For a partnership/ company being formed by high profile bloggers, people who are suppose to champion transparency, there is a lot of secrecy around the proposal, which includes a full disclosure document with threats of legal action in California should bloggers dare spill the beans on what’s being proposed. I respect the right of companies to have secrets, but isn’t the blogosphere about something better than this? If Jason Calacanis can engage an audience on matters within Weblogsinc whilst still making money, why can’t Pajamas?
Interesting also that whilst the agreement sent through mentions Pajamas as a partnership in formation, the non-disclosure agreement doesn’t. I’d also be interested in the legality of enforcing a non-disclosure agreement of a California based company with say a foreign blogger, who blogs and hosts outside the US.
I read, and reported on the launch of Pajamas media as being the launch of an advertising network and a news service. Sure, now I’ve re-red the post I can see that the news service and advertising service is one in the same, it didn’t hit me until reading the documents sent through. Basically, if you eventually sign up for the service (I presume final signup comes at a later date) you’re not only signing up for advertising, you’re signing up to give Pajamas rights to reprint your intellectual content as they please, and to re-package it and re-sell it to the mainstream media. Now, don’t get me wrong, I think the idea of providing a news-wire type service that covers the best in blogging is a genius idea, but I’m concerned but not everyone will understand the consequences of essentially signing over control and distribution of their intellectual content. There is also no guarantee that the news offered and used will result in monetary reward either directly to the blogger.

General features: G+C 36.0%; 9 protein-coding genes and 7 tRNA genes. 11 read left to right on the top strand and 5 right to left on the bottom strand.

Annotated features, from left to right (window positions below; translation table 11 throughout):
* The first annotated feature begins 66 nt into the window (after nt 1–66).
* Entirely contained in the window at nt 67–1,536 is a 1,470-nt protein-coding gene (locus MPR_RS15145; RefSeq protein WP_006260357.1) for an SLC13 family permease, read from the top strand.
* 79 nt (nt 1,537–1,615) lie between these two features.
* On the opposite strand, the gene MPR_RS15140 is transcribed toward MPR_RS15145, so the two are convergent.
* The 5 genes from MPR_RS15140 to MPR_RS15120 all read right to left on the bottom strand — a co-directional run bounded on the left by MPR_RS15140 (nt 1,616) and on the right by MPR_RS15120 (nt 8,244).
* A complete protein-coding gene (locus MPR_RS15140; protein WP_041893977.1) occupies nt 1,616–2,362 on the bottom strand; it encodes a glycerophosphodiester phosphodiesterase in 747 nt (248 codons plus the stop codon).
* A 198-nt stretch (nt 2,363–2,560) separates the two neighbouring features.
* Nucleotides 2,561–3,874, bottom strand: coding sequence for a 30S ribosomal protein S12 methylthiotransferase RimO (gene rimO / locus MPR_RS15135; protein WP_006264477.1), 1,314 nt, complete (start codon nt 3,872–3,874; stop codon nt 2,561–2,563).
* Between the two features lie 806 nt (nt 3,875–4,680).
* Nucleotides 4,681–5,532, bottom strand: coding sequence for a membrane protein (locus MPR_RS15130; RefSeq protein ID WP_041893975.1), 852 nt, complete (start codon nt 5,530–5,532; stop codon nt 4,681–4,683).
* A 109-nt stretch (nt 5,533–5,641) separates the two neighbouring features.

Sure, lots of people are going to know the background of the people behind Pajamas, and plenty aren’t. The bloggers are almost exclusively Republican/ right wing political bloggers. Whilst they are mostly very high profile and successful bloggers, for a company that is approaching the greater blogosphere, the mono-culture of views may be a great advantage amongst the right-wing political blogging community, but how well will these skills translate over into the rest of the blogosphere. Those utilsing Pajamas services outside of right wing political blogs also run the risk of politicizing their sites through association and indeed risk alienating loyal readers should they sign up. I’ve also got a feeling that once these guys get off the ground that the left of the blogosphere will come gunning for them, there is, after all a lot of people behind Pajamas that those on the left like to hate. Is it worth the risk of getting tied up in the potential of this happening?
Suffice to say, despite my initial interest, I won’t be signing up. I may, however at a later date reconsider when (a lot) more information becomes available, as I do see some synergies that may work. My advice to others is that you should indeed read the fine print first, and if you’re still keen but aren’t to sure, seek legal advice.
Update: Paul from Bloglogic has emailed me to let me know that the network hasn’t joined Pajamas and has some concerns as well, which is posted here. I’ve amended the post to reflect this.